Tuesday, March 15, 2016

A three-hour tour, a three-hour tour!

Rachel's class had an outdoor field trip scheduled for September 21st. They got rained out and the trip was rescheduled for October 28th, but then had to be postponed because of Boosterthon something-or-other (a pep rally, it seems). Finally, it was (once again) rescheduled for today, but on Saturday the teachers went to check out the trail and found that the big storm we had a couple of weeks ago downed so many trees on the path that it made for rather treacherous hiking.

We got an email saying the trip was cancelled again, but a few minutes later got another saying they'd found a way past the bulk of the damage and the trip would proceed as planned.

The kids were so excited!

Rachel really wanted me to be a chaperone, so I said that I would because I missed her zoo trip last year. She really wanted me to go on that but I was far too pregnant to consider herding a bunch of seven-year-olds through a zoo on a hot day.

Helping herd fifty eight-year-olds on a six-mile hike with a nine-month-old baby strapped to my chest somehow seemed like a fine idea, though. Of course, when I signed up for the job I didn't realize it was going to be a six-mile hike. Not that there's anything wrong with taking a six-mile hike, even with a baby strapped to your chest. I simply wish there had been a post-script of sorts revealing this little truth to me. Something like, "Beeteedubs, when we say 'walk with the kids from the school to the park' we really mean 'a six-mile hike, roundtrip.'" Because then I could have brought, like, the hiking backpack/baby carrier rather than the mei-tai/diaper bag combo I had going on today.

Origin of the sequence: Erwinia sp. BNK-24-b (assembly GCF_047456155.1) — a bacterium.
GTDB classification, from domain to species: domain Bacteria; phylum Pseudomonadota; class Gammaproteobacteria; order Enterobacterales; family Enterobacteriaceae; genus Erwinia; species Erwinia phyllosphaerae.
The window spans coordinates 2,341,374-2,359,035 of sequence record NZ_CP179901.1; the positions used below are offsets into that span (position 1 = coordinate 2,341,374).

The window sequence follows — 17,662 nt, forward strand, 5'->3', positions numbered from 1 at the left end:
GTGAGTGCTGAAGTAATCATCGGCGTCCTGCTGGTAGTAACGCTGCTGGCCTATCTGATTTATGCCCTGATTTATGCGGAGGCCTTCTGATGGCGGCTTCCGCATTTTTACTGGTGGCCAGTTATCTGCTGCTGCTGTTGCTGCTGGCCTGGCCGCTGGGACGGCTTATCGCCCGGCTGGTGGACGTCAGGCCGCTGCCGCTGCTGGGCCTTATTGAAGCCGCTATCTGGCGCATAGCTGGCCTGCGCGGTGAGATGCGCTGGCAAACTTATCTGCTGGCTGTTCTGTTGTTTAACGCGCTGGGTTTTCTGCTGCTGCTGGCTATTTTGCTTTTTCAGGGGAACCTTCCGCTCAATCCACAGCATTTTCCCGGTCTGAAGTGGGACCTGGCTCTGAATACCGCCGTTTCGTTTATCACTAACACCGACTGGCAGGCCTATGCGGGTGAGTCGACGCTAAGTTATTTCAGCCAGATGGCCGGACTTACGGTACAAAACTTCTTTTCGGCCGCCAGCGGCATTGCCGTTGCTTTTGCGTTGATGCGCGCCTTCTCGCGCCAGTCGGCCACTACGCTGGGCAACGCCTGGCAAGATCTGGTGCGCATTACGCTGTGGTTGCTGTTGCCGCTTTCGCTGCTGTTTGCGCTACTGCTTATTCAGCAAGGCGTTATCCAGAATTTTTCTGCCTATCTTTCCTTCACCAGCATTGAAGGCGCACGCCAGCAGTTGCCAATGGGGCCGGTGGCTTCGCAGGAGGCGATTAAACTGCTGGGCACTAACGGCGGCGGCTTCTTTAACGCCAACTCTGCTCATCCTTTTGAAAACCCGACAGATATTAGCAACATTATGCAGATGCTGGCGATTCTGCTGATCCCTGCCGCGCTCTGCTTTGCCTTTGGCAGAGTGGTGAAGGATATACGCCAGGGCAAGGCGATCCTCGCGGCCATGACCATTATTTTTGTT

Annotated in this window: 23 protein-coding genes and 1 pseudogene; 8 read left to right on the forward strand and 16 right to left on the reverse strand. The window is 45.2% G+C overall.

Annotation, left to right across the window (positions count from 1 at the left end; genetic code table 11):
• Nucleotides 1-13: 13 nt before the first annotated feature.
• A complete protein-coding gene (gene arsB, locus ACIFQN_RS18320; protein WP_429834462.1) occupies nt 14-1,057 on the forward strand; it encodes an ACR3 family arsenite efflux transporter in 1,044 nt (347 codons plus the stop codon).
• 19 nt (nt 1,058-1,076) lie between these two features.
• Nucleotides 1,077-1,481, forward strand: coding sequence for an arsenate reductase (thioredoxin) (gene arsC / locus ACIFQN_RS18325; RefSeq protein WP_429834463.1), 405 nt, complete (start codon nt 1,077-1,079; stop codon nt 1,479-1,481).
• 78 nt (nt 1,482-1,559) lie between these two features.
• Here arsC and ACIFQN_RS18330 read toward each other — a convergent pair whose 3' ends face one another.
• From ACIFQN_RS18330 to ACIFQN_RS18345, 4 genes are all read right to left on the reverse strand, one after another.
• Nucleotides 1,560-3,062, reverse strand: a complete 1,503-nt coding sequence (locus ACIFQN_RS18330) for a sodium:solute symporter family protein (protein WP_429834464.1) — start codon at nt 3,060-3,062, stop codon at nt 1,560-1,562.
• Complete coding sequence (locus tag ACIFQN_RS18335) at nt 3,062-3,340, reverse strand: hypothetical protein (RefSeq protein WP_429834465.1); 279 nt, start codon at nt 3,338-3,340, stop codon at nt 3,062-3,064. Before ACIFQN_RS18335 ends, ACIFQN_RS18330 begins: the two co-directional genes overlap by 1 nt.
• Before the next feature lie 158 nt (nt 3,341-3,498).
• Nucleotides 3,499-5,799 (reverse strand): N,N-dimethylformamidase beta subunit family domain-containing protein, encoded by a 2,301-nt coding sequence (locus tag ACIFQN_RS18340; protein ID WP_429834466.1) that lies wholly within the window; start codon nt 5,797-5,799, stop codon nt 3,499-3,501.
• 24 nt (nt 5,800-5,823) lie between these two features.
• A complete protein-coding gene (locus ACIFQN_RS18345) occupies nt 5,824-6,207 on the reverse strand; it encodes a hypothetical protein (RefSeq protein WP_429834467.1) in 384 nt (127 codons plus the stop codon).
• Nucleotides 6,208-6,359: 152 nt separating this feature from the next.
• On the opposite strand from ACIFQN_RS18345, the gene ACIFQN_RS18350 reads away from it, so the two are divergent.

No sane person hikes six miles hauling a diaper bag!

But we all survived.

We made it to the park and the kids had a wonderful time on their field trip, learning about early American settlers and even earlier American First Nations. I had been worried that after our 2.5 mile hike to the park that we'd be busy hiking around all day (because that's what we did when Rachel's class went here in grade one (but they took buses that year)). I was quite relieved to find we were just walking from station to station and having mini culture lessons and such.

They got to do fun things like use steel and quartz to make sparks (and later explored using bow drills for the same purpose, it was a pyromaniac's paradise):

Here they are churning some butter (which they got to sample on saltine crackers):

They got to use a two-person saw to saw through a log:

And they got to use an atlatl to throw a spear. Here's Rachel taking her turn:

Chances are there were even a few activities that I missed mentioning here. We had lunch in there somewhere, for example. Oh, and storytelling! The counsellors told the tale of the Tailypo again, but this year the kids took it like champs! No one cried and, hopefully, they were all able to settle down to bed easily for their parents (after all that hiking, I should think they'd settle down no matter how scary a tale they were told).

Two years ago Rachel banished a fan from her bedroom because the cord "looked like the Tailypo's tail" and she had nightmare for weeks, maybe months. She still won't come near that fan, actually. And I know she wasn't the only one who took that story rather hard (because other moms on the trip told me their kids struggled, too). This year, though, the kids all seemed braver. And rightfully so.